Parfumo
Parfumo's Blog
10 months ago - 04.04.2022
2 6

“Focused on the Process of Building” – An Exclusive Interview with Ethan Turner from MOI Fragrances

Ethan Turner is a distinguished African-American Perfumer and Sommelier through the Court of Master Sommeliers. During his time there he fostered an interest in the olfactive sense and began studying perfumery, wine, and the sense of smell at the age of 19. To date, he has developed over 250 unique bespoke formulas and is the nose behind Anuri à La PlageAnuri à La Plage . We asked him a few questions

Every brand has an interesting story to tell behind its foundation. What inspired the start of MOI Fragrances?

After nearly a decade working in the restaurant industry, our founder Ethan Turner wanted a change. During that period, he ventured out to find a new career, style, and life. In addition to the search for a new style, he wanted a new fragrance. For many years, Ethan had been searching for a smokey, peaty, earthy, and bold fragrance. One day, while searching, he decided he was unsatisfied with the limited options from niche and luxury brands and would start making his own personal fragrances.

His friend, Emeka Ukaga, sitting nearby, offered to pay Ethan if he built a custom fragrance for him as well. With that said, Ethan knew there was a business to be made. The name Moi was born and the idea of providing every individual the opportunity to own their own cologne became the founding principal of the company.

Tell us about a time when MOI Fragrances faced a creative challenge and how it was eventually overcome.

One of the most significant challenges was balancing order volume with expertise. Our brand initially started with fragrance oils and essential oils, and I had no clue of what it meant to use aroma chemicals. Eventually demand increased, but I had a desire to continue pursuing mastery of my craft. I began replacing my fragrance oils with aroma chemicals, and practiced building daily. I reached a point where my inventory of ingredients was nearly 300.

How do you translate your passion in each of your fragrances?

My passion is to help tell stories, and to help other people’s stories be heard. My passion is always focused on the process of building, while the passion of my bespoke clients is the true backbone of the fragrances I build. I’ve always had a love for helping people reach their full potential, and this is translated directly into my brand.

We’d love to know more about your personal favorite! What makes it so special?

My personal favorite has to be Anuri à La PlageAnuri à La Plage. The story behind the fragrance is personal, and the outcome is beautiful. It is unique, juicy but aquatic, fresh but woody, soft but sharp. When I look at the fragrance. It tells the story of different cultures within the same diaspora experiencing two different experiences in the same story.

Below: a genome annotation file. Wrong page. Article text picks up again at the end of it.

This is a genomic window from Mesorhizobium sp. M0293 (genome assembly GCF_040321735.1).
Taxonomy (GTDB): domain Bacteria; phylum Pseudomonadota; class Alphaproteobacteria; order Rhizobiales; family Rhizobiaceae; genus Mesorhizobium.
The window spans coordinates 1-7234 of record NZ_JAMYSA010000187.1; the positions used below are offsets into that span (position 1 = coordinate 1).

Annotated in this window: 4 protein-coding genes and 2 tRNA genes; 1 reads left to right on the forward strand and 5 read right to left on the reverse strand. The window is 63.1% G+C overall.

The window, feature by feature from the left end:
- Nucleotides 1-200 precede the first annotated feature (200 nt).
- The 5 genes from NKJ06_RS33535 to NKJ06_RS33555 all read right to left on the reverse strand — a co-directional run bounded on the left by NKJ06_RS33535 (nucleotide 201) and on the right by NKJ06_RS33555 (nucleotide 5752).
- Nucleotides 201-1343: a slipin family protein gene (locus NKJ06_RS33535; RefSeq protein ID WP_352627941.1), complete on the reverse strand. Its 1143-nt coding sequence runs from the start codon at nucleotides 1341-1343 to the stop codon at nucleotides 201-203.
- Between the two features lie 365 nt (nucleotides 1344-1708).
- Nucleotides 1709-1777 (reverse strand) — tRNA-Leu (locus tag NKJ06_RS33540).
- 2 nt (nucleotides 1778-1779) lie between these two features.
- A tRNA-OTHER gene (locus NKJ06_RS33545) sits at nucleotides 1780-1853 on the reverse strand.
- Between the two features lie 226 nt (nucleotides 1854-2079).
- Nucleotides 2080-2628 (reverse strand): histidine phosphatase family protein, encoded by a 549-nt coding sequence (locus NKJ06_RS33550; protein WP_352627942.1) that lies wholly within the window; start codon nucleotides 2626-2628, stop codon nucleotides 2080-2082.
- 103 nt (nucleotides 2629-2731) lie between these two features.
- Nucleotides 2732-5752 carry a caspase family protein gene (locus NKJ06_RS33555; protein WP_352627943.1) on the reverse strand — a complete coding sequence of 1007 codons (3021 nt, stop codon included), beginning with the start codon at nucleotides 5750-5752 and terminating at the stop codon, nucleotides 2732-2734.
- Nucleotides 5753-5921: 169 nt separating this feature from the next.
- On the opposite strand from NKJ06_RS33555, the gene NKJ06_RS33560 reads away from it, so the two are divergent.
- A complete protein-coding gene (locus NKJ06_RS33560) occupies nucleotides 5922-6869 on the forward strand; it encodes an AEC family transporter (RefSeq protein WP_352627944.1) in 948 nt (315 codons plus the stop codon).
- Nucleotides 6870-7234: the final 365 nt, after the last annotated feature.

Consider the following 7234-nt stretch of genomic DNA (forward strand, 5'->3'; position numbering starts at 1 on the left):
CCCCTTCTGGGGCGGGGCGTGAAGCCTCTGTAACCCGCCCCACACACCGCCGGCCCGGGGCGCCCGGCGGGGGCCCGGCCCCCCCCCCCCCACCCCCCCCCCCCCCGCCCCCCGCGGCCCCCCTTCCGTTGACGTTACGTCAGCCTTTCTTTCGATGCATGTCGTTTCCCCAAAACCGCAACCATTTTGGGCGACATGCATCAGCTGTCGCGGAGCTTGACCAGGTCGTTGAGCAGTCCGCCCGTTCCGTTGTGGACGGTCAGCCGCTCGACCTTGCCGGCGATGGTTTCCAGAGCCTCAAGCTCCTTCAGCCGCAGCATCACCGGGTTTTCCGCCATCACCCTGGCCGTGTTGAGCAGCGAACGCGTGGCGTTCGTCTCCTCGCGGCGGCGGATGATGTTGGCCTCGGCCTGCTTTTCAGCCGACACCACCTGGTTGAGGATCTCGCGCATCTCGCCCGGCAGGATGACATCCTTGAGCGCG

The infinite world of fragrances is often faced with fierce competition, what is the list of criteria a perfumer needs to meet before they’re deemed successful?

There are 3 components that I believe are necessary for a perfumer to be considered successful. I believe the first step is self-awareness. Success is a matter of accomplishing the goals that they have set for themselves. If a perfumer has a goal of creating a mass appealing fragrance, then that is wonderful, if a perfumer has a goal of creating niche fragrances, that is just as good. The key though, is knowing what you want out of perfumery and that is a matter of self-awareness. The second is empathy. You have to understand your clients and market. Who are they, what do they want, where do they go, what are the pains and possibilities for each person. I love to know the type of music they listen to, their upbringing and origin stories, favorite colors, and then finally the fragrance categories they enjoy. With an empathetic perspective you are able to create fragrances that tell stories that your clients and market can empathize with. It’s not just about scents, its about really enjoying the spray and calling back memories every time. The last component is craftsmanship. Your craft is the key to how you tell stories. Just like a painter cares about the type of paint, from brand to shade, so should a perfumer care about their materials, the location, and how they work. It takes practice to understand every material and how each of them work independently and in unity. Sometimes its having a mastery of the science, and sometimes its having a mastery of the art. I think many perfumers are very focused on craftsmanship and forget that the craftsmanship has a purpose of telling compelling stories. Painters and writers aim to share experiences in a fragrance, and so should perfumers. A story is successful based those who are listening, reading, watching, or in our case smelling. With all three components I believe you can reach a mastery of the craft and any person can look at you and say, “This is a successful perfumer.”

Moi Fragrances Website:
https://www.moi-fragrances.com...

Last updated 05.04.2022 - 06:07 PM
2 Replies

More articles by Parfumo

ParfumoParfumo 10 months ago
4
4
New Perfume Series by L’Artisan Parfumeur Inspired by Vegetables
New Perfume Series by L’Artisan Parfumeur Inspired by Vegetables
The latest stroke of genius from "L'Artisan Parfumeur" is the "Le Potager" collection, which consists of a total of five fragrances. The brand...
ParfumoParfumo 1 year ago
9
28
Parfumo
1907 - a young Slovak perfume house with tradition. Interview and giveaway
The Slovak boutique perfume house 1907 is both young and rich in tradition: founded in 2014, it goes back to the legacy of the grandmother of its founder. She once supplied the court of the count family Andrássy with home-made cosmetics. We asked Eva a few questions. How did everything start? It all started in 2009. Childhood...